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The Journal

The Basics of Presidential Style

For most of political history, heads of state have been bound by codes of formal fashion – they dressed as the styles of the times dictated, never straying too far from the norm. In some places, that meant rocking robes and wigs. In others, tuxedoes and top hats were in vogue. However, a few leaders have had the courage to rock the boat, and this President’s Day, we want to salute some fashion-forward men who stood out from the crowd.

John F. Kennedy

US President 1961-1963

The impact of JFK’s immaculate style started even before he was elected president. In 1960 when he debated Richard Nixon on live TV, his fresh style and relatable manner earned him serious points with the public – so much so that while those who listened on the radio largely agreed that Nixon won, TV viewers saw Kennedy as the winner. But his fashion statements didn’t end there – he was the first president to be inaugurated sans top hat, and his tailored suits set a high bar for presidential fashion.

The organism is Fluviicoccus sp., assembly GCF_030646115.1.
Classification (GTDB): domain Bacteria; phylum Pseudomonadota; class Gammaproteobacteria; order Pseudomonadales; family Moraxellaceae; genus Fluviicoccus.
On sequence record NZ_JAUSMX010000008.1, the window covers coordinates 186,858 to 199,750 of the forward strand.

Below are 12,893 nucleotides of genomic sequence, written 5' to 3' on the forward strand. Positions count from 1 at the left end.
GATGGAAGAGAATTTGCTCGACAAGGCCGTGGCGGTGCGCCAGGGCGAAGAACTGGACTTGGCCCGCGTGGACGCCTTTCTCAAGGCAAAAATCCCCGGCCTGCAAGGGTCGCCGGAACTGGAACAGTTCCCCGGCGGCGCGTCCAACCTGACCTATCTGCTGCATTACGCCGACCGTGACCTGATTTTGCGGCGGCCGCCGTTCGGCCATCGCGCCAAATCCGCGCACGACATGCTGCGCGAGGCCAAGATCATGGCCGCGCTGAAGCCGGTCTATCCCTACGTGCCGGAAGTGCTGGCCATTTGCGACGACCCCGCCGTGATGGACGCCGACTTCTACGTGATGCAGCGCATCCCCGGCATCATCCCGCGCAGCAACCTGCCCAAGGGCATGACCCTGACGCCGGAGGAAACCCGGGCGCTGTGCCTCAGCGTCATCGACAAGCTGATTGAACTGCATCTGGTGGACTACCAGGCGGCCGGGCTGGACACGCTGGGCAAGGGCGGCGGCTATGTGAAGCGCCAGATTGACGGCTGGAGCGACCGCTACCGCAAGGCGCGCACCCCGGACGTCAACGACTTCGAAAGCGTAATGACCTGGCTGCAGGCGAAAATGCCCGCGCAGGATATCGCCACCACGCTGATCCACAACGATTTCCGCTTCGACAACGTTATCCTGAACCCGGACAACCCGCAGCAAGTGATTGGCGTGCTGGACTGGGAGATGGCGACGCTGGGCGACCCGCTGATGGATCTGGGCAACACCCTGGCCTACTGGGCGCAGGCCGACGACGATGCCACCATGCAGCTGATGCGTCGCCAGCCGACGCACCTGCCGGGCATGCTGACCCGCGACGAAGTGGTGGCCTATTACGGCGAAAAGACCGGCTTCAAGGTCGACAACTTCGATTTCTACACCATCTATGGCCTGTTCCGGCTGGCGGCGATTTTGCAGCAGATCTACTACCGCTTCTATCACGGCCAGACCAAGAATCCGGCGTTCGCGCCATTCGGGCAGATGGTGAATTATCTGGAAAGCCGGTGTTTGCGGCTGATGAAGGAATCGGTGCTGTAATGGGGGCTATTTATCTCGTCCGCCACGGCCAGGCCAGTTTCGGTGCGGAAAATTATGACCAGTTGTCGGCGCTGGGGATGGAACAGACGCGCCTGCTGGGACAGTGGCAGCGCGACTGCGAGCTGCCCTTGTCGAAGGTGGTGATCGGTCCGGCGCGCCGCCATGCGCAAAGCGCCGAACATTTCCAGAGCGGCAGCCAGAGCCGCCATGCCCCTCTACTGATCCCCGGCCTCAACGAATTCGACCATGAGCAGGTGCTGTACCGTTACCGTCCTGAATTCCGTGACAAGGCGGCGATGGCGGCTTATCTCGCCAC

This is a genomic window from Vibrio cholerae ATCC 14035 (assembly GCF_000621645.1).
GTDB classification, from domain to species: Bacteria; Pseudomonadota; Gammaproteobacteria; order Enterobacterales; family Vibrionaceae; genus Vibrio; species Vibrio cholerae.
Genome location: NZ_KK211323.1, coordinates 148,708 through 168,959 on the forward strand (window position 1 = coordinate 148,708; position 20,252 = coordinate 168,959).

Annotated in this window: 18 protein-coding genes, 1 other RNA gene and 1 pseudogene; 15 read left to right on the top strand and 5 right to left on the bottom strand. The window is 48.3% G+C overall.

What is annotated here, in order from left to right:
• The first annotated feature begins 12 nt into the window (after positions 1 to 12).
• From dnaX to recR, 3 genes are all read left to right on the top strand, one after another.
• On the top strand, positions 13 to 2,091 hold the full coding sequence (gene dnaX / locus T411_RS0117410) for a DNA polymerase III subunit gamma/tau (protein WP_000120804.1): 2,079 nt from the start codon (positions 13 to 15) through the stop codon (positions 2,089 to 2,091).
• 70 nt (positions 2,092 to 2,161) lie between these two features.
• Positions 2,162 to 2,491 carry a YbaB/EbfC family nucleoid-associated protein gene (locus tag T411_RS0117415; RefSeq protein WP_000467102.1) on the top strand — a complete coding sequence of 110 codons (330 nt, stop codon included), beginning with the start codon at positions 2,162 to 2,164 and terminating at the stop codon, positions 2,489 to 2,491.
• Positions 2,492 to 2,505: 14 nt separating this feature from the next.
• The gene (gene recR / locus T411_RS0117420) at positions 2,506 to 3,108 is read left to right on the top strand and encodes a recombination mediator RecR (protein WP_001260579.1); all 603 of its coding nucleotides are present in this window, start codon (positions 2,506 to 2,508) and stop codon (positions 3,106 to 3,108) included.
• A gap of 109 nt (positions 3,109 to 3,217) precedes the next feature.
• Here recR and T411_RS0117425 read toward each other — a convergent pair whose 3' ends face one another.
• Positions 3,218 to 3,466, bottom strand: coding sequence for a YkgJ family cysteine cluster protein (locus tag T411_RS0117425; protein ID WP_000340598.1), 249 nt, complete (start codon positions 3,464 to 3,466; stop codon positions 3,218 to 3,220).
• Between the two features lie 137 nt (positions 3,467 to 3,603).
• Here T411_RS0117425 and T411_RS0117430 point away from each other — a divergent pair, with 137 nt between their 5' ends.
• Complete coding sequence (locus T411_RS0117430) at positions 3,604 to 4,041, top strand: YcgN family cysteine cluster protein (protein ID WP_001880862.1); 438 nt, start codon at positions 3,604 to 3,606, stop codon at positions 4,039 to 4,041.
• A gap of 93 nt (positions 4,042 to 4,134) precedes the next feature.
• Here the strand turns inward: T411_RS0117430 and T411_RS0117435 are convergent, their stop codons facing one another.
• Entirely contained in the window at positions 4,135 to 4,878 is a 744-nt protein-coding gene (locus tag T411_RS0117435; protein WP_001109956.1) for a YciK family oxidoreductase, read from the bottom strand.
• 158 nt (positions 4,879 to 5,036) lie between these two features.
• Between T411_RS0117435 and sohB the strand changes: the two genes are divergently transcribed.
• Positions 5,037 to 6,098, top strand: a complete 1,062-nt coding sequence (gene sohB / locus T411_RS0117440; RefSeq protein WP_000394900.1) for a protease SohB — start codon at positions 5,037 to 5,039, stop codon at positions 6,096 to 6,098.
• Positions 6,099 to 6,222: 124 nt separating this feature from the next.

The real coup of Kennedy’s style was in his casual wear, though. He was one of the first presidents photographed not wearing formal attire, and the shots of him relaxing in chinos and crew neck sweaters brought the Ivy League preppy style to the forefront of fashion for the years to come.

Pierre Trudeau

Prime Minister of Canada 1968-1984

America’s far from the only country that boasts leaders with style. Ask any Canadian who the most stylish head of state is and they’ll answer without hesitation: Pierre Trudeau. The father of the current Prime Minister, Pierre was known for bold fashion choices, which included ostentatious silk handkerchiefs, floor-length fur coats, and even magician-style capes. While most Canadians loved their flashy PM, some seemed to think he looked “more like a pimp than a prime minister.” Luckily, Trudeau also knew how to tone it down in more official capacities, though he still liked to wear red roses on his many tailored suits.

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